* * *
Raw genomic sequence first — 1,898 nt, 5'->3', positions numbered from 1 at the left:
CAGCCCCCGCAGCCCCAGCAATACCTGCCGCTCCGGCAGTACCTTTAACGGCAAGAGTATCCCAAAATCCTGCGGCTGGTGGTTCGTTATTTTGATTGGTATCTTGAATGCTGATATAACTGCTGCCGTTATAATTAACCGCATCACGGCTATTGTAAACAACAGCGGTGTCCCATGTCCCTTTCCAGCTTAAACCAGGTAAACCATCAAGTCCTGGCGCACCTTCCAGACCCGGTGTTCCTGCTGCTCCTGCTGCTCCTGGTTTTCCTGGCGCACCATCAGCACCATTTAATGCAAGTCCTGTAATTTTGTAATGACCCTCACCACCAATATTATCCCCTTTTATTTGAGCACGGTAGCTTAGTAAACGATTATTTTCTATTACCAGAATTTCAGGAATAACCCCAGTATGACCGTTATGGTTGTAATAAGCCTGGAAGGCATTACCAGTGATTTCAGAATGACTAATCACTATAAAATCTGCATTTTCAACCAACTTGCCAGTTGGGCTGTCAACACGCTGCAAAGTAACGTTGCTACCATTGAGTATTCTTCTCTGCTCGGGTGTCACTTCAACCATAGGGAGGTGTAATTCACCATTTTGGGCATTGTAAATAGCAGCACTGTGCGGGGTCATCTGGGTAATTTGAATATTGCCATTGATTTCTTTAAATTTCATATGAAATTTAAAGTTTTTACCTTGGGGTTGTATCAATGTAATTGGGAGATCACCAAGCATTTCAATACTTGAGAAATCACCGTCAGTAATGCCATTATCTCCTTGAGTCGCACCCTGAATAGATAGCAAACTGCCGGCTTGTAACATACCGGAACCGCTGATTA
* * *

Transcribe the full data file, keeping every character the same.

Raw genomic sequence first — 1,898 nt, 5'->3', positions numbered from 1 at the left:
CAGCCCCCGCAGCCCCAGCAATACCTGCCGCTCCGGCAGTACCTTTAACGGCAAGAGTATCCCAAAATCCTGCGGCTGGTGGTTCGTTATTTTGATTGGTATCTTGAATGCTGATATAACTGCTGCCGTTATAATTAACCGCATCACGGCTATTGTAAACAACAGCGGTGTCCCATGTCCCTTTCCAGCTTAAACCAGGTAAACCATCAAGTCCTGGCGCACCTTCCAGACCCGGTGTTCCTGCTGCTCCTGCTGCTCCTGGTTTTCCTGGCGCACCATCAGCACCATTTAATGCAAGTCCTGTAATTTTGTAATGACCCTCACCACCAATATTATCCCCTTTTATTTGAGCACGGTAGCTTAGTAAACGATTATTTTCTATTACCAGAATTTCAGGAATAACCCCAGTATGACCGTTATGGTTGTAATAAGCCTGGAAGGCATTACCAGTGATTTCAGAATGACTAATCACTATAAAATCTGCATTTTCAACCAACTTGCCAGTTGGGCTGTCAACACGCTGCAAAGTAACGTTGCTACCATTGAGTATTCTTCTCTGCTCGGGTGTCACTTCAACCATAGGGAGGTGTAATTCACCATTTTGGGCATTGTAAATAGCAGCACTGTGCGGGGTCATCTGGGTAATTTGAATATTGCCATTGATTTCTTTAAATTTCATATGAAATTTAAAGTTTTTACCTTGGGGTTGTATCAATGTAATTGGGAGATCACCAAGCATTTCAATACTTGAGAAATCACCGTCAGTAATGCCATTATCTCCTTGAGTCGCACCCTGAATAGATAGCAAACTGCCGGCTTGTAACATACCGGAACCGCTGATTA